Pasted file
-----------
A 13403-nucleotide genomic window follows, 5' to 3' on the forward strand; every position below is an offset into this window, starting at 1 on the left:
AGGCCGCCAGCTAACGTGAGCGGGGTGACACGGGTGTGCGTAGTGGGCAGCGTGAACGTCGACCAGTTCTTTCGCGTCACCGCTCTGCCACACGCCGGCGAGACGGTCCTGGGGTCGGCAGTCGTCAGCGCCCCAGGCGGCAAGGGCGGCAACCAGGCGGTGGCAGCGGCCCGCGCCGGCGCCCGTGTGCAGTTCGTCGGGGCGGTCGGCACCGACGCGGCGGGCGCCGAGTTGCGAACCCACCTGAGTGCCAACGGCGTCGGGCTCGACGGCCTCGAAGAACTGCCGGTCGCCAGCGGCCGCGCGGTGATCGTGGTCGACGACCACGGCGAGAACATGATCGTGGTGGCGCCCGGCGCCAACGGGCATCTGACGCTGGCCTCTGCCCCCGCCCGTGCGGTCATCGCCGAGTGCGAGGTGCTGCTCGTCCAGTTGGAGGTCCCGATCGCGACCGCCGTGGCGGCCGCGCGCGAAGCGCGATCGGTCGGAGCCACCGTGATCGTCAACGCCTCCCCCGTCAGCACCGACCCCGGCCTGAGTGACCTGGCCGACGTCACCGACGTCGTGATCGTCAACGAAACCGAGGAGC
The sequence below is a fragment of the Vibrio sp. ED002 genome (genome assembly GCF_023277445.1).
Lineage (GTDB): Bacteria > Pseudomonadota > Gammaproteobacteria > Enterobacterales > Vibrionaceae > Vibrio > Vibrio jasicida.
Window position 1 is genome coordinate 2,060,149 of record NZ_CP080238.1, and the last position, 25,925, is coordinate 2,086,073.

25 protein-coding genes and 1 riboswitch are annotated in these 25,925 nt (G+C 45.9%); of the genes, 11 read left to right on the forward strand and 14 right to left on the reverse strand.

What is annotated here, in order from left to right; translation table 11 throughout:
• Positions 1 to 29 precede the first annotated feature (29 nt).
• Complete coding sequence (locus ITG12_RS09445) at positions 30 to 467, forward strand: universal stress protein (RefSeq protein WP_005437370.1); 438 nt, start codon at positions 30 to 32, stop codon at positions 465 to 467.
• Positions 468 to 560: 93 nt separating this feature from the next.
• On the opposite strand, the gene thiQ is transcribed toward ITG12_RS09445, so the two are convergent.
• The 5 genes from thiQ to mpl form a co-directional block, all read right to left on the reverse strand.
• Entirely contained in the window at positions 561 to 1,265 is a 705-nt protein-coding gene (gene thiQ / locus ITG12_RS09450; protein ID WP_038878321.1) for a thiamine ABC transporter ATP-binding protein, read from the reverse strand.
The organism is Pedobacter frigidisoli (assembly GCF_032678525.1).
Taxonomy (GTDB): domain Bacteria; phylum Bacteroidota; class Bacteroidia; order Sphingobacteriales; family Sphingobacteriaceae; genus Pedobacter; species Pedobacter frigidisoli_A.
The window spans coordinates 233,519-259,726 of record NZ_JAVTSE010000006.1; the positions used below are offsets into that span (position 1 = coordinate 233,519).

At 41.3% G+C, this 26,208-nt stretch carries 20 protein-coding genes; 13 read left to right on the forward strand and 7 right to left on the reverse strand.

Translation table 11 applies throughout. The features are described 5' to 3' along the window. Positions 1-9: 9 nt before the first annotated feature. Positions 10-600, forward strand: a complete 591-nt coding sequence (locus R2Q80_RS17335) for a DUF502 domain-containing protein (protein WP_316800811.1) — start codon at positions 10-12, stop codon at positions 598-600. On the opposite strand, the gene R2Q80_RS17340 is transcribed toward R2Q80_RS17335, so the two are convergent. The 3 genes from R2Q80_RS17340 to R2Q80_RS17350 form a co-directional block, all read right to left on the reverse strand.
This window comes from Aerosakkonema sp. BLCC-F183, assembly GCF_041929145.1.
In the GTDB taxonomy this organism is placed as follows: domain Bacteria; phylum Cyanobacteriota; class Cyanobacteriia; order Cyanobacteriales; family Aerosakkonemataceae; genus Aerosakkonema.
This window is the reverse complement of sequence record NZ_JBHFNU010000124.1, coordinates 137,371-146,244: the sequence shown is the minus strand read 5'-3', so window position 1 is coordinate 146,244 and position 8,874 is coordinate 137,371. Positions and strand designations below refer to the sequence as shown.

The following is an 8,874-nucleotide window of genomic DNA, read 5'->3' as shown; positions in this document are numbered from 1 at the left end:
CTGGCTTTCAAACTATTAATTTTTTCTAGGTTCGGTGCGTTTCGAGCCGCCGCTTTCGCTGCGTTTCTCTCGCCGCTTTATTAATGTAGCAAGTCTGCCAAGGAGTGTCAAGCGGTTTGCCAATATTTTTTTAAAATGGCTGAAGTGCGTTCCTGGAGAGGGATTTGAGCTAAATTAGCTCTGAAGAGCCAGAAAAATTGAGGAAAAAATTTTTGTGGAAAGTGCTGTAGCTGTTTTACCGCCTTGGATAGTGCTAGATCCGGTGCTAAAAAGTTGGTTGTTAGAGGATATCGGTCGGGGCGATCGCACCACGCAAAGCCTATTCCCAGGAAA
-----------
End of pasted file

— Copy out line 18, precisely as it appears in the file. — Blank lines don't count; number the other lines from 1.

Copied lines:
Translation table 11 applies throughout. The features are described 5' to 3' along the window. Positions 1-9: 9 nt before the first annotated feature. Positions 10-600, forward strand: a complete 591-nt coding sequence (locus R2Q80_RS17335) for a DUF502 domain-containing protein (protein WP_316800811.1) — start codon at positions 10-12, stop codon at positions 598-600. On the opposite strand, the gene R2Q80_RS17340 is transcribed toward R2Q80_RS17335, so the two are convergent. The 3 genes from R2Q80_RS17340 to R2Q80_RS17350 form a co-directional block, all read right to left on the reverse strand.